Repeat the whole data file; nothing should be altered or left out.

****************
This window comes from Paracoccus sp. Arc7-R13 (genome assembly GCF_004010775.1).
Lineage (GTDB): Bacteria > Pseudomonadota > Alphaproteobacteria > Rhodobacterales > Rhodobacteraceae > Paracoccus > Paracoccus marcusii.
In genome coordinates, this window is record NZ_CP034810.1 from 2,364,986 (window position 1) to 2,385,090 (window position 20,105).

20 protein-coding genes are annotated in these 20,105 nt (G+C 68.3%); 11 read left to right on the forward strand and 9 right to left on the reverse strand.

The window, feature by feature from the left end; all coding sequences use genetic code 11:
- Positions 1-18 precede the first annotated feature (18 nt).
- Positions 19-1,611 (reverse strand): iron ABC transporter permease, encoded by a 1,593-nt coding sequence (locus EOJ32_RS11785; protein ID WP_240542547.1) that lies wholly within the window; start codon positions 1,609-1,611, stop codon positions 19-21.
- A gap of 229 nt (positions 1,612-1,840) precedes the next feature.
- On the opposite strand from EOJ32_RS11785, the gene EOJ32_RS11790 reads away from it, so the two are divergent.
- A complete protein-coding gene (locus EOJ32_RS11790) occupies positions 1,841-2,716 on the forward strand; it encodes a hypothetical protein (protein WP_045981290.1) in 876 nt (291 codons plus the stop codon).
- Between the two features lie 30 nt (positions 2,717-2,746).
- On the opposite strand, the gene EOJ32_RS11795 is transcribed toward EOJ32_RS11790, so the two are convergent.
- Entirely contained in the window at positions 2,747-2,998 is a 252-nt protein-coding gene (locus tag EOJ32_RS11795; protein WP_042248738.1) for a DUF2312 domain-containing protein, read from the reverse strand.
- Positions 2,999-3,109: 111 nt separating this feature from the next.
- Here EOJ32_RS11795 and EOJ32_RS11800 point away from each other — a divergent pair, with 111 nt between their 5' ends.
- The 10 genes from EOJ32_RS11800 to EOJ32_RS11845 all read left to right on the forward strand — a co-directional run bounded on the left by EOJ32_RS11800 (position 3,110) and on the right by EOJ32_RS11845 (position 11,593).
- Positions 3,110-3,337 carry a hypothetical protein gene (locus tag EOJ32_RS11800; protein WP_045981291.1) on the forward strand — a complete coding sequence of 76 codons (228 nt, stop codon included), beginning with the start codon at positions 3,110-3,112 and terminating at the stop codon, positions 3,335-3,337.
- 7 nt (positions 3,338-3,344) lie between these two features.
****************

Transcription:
This window comes from Paracoccus sp. Arc7-R13 (genome assembly GCF_004010775.1).
Lineage (GTDB): Bacteria > Pseudomonadota > Alphaproteobacteria > Rhodobacterales > Rhodobacteraceae > Paracoccus > Paracoccus marcusii.
In genome coordinates, this window is record NZ_CP034810.1 from 2,364,986 (window position 1) to 2,385,090 (window position 20,105).

20 protein-coding genes are annotated in these 20,105 nt (G+C 68.3%); 11 read left to right on the forward strand and 9 right to left on the reverse strand.

The window, feature by feature from the left end; all coding sequences use genetic code 11:
- Positions 1-18 precede the first annotated feature (18 nt).
- Positions 19-1,611 (reverse strand): iron ABC transporter permease, encoded by a 1,593-nt coding sequence (locus EOJ32_RS11785; protein ID WP_240542547.1) that lies wholly within the window; start codon positions 1,609-1,611, stop codon positions 19-21.
- A gap of 229 nt (positions 1,612-1,840) precedes the next feature.
- On the opposite strand from EOJ32_RS11785, the gene EOJ32_RS11790 reads away from it, so the two are divergent.
- A complete protein-coding gene (locus EOJ32_RS11790) occupies positions 1,841-2,716 on the forward strand; it encodes a hypothetical protein (protein WP_045981290.1) in 876 nt (291 codons plus the stop codon).
- Between the two features lie 30 nt (positions 2,717-2,746).
- On the opposite strand, the gene EOJ32_RS11795 is transcribed toward EOJ32_RS11790, so the two are convergent.
- Entirely contained in the window at positions 2,747-2,998 is a 252-nt protein-coding gene (locus tag EOJ32_RS11795; protein WP_042248738.1) for a DUF2312 domain-containing protein, read from the reverse strand.
- Positions 2,999-3,109: 111 nt separating this feature from the next.
- Here EOJ32_RS11795 and EOJ32_RS11800 point away from each other — a divergent pair, with 111 nt between their 5' ends.
- The 10 genes from EOJ32_RS11800 to EOJ32_RS11845 all read left to right on the forward strand — a co-directional run bounded on the left by EOJ32_RS11800 (position 3,110) and on the right by EOJ32_RS11845 (position 11,593).
- Positions 3,110-3,337 carry a hypothetical protein gene (locus tag EOJ32_RS11800; protein WP_045981291.1) on the forward strand — a complete coding sequence of 76 codons (228 nt, stop codon included), beginning with the start codon at positions 3,110-3,112 and terminating at the stop codon, positions 3,335-3,337.
- 7 nt (positions 3,338-3,344) lie between these two features.